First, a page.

Pomegranate and heart health

I feel like I’m always harping on about pomegranate Juice and how wonderful it is, but honestly its not without good cause. And just to back up my rantings I found this in the press…

Daily Mail 26.9.05: Just 1 glass a day of pomegranate juice improves blood flow to the heart by over a third, found a study led by Dr. Dean Ornish of California Uni. It’s full of vitamins A,C, E & folic acid. 1 glass contains as many antioxidants as 2 glasses of red wine.(Yet red wine receives all the publicity for being good for the heart.) Scientists examined the effect of the juice on heart disease patients in a US study. They all had reduced blood flow to the heart caused by arteries clogged with fat. They were compared with a group given a similar placebo drink. After 3 months the pomegranate drinkers had a 17% increase in heart blood flow. The placebo group worsened by 18% – meaning the pomegranate group were 35% better off according to a report in the ‘American Journal of Cardiology.’ It may also help prevent heart disease. ”

…See what I mean?

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Tryptophan

I have been asked about Tryptophan recently and it reminded me about the whole issues of when Tryptophan was banned back in the early 1990’s.

L-Tryptophan is a natural amino acid that can be sued as a safe and effective sleep aid. It increases the brains levels of serotonin, so it also has milk antidepressant properties. But back in the 90’s there were issues with one batch of contaminated Tryptophan (which I think had been a Chinese product but I may be wrong – all UK sources were fine anyway)

Tryptophan and 5HTP

Tryptophan earned an undeserved and unfounded reputation as a dangerous supplement. Manufacturers of tryptophan supplements were urged to recall their products, and now only the 5HTP form is available. Sighhhhh

However the Serotone 5HTP is a valid product in itself as serotone and 5HTP are both natural chemicals produced by our bodies to help regulate appetite, mood, sexual desire, sleep patterns and stress levels. These functions are badly affected if seratonin levels in the body are reduced.

Serotonin levels can become too low because of emotional or physical pressures, imbalanced diet, nutritional deficiencies, insufficient exercise (aerobic and muscular), alcohol, caffeine and nicotine. This can result in sleep problems, depression, anxiety, eating disorders such as cravings, weight problems, restless leg syndrome, migraines, fibromyalgia, and low pain threshold. Supplementing your diet with 5-HTP helps to increase and maintain the levels of serotonin in the body and gives relief in many ways – as an antidepressant to raise the spirits; a calming, natural relaxant to reduce anxiety and induce normal sleep; for weight control by reducing cravings or the desire to overeat. Its anti-inflammatory properties are also thought to relieve arthritis.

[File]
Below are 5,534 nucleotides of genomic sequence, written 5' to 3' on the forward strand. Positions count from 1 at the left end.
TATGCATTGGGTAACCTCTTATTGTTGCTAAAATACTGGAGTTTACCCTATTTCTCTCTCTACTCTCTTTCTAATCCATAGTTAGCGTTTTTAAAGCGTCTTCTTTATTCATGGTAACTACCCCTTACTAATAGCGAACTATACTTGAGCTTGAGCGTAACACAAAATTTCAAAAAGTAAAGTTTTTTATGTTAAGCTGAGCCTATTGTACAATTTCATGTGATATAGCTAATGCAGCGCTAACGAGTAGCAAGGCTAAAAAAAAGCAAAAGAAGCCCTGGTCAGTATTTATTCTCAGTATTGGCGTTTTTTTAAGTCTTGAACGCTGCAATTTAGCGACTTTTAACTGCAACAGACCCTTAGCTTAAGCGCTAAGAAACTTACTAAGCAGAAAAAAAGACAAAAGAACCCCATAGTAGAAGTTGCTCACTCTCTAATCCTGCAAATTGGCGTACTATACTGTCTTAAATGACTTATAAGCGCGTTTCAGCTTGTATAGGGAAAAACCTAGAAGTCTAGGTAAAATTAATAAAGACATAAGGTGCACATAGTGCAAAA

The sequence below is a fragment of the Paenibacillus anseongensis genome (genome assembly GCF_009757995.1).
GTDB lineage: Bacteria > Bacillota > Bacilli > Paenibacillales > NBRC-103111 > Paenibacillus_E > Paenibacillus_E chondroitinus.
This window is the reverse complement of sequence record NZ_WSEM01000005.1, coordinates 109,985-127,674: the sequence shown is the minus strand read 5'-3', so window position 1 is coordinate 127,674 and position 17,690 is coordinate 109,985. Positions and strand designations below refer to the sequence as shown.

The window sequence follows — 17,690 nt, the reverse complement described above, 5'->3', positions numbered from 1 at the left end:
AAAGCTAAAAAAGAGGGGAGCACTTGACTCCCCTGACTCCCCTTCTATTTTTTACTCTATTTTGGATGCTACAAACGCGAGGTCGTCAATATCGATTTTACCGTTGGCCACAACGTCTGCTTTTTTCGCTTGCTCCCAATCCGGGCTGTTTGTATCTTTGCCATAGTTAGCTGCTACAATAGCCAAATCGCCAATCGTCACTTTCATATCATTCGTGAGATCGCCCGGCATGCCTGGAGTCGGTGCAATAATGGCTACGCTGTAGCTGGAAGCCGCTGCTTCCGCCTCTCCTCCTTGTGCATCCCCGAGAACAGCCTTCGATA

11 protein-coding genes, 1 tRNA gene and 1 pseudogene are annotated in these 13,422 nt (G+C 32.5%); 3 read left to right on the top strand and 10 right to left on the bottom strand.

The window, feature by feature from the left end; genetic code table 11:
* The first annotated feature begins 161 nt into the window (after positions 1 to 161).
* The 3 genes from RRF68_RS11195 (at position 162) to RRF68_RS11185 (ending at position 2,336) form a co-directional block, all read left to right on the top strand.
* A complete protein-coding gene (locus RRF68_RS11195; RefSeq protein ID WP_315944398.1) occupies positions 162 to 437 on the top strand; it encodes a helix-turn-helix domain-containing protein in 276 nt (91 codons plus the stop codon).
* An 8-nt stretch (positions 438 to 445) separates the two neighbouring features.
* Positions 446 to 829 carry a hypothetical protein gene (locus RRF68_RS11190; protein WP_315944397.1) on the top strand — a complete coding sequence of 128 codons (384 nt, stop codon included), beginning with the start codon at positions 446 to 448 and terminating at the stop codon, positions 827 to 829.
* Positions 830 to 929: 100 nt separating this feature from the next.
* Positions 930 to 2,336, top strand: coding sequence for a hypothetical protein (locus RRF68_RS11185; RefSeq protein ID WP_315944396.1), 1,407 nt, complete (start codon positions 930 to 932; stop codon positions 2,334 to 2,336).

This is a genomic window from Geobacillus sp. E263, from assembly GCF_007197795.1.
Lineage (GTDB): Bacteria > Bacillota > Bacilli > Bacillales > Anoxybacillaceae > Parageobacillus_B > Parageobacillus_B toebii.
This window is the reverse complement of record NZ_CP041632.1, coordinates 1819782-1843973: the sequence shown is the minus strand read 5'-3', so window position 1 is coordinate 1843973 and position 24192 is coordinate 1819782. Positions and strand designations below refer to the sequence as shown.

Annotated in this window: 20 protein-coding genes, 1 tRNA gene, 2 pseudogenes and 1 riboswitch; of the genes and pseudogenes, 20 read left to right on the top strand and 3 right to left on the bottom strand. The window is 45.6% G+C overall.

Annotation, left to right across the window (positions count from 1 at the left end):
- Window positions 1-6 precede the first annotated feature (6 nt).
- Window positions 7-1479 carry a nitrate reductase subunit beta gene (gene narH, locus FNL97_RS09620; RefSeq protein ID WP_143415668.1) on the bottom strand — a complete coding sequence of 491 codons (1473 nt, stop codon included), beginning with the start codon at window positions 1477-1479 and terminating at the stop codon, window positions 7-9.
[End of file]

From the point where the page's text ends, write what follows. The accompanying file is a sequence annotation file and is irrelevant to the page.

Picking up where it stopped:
Cranberry Juice fighting viruses

This is not the first time I have raved on about Cranberry juice. Its usually about the taste because I really love it, especially with Blueberries, but I have just come across some wonderful news – especially good news for those of us who have ever suffered from a gastrointestinal virus.

Cranberry Juice is shown to have anti-bacterial properties

Cranberry juice may offer protection against these pesky and debilitating bugs. Researchers from St. Francis College in Brooklyn found that adding cranberry juice to intestinal viruses in the laboratory seems to make them inactive. Their findings were reported at a July meeting of the American Society for Microbiology in Atlanta. The scientists became interested in cranberry juice’s antibacterial properties after noting the growing number of studies that show the drink’s power fighting urinary tract infections in women. The study tested cranberry juice’s effects in fighting two types of intestinal animal viruses and found that it prevented the viruses from attaching to red blood cells or infecting host cells. And the cultures showed no viral particles after treatment with the juice. It is thought that the juice’s tannins and flavonoids may be responsible for this benefit. How wonderful is that?

I read this info on the Nutrition and Healing newsletter. see http://www.wrightnewsletter.com/

Soy can help reduce risk of fractures post menopause

I’m menopausal or even post, so I have an intimate interest in any research going on in this field. Seeking always the more natural alternatives to conventional medicine I never stepped into the HRT lane. Soy isoflavones where the only thing I turned to. And now in the news today I find soy comes into its own again where I see a new study has found that eating soy foods could help postmenopausal women reduce the chance of developing fractures.

Soy may help bone mineral density

The study is “the Shanghai Women’s Health Study” and is headed by Dr Xiao-Ou Shu carried out on 24,000 postmenopausal women.

Although previous studies have shown a link between soy products and bone mineral density, this study is the first of its kind to investigate the association between soy consumption and the risk of fracture.

The participants were asked about their dietary habits and intake of food. Four and a half years later, they were then asked if they had suffered any fractures in the time that had elapsed. The subjects completed a food frequency questionnaire and at follow-up 4.5 years later, they were asked if they had suffered any fractures. Women who ate soy and who had been menopausal for more than ten years were found to have reduced the risk of fracture by 29 per cent. Those within ten years of menopause cut the risk of fracture by 48 per cent, and fracture risk was lessened in soy-eating women even after adjusting controls such as age and osteoporosis risk factors.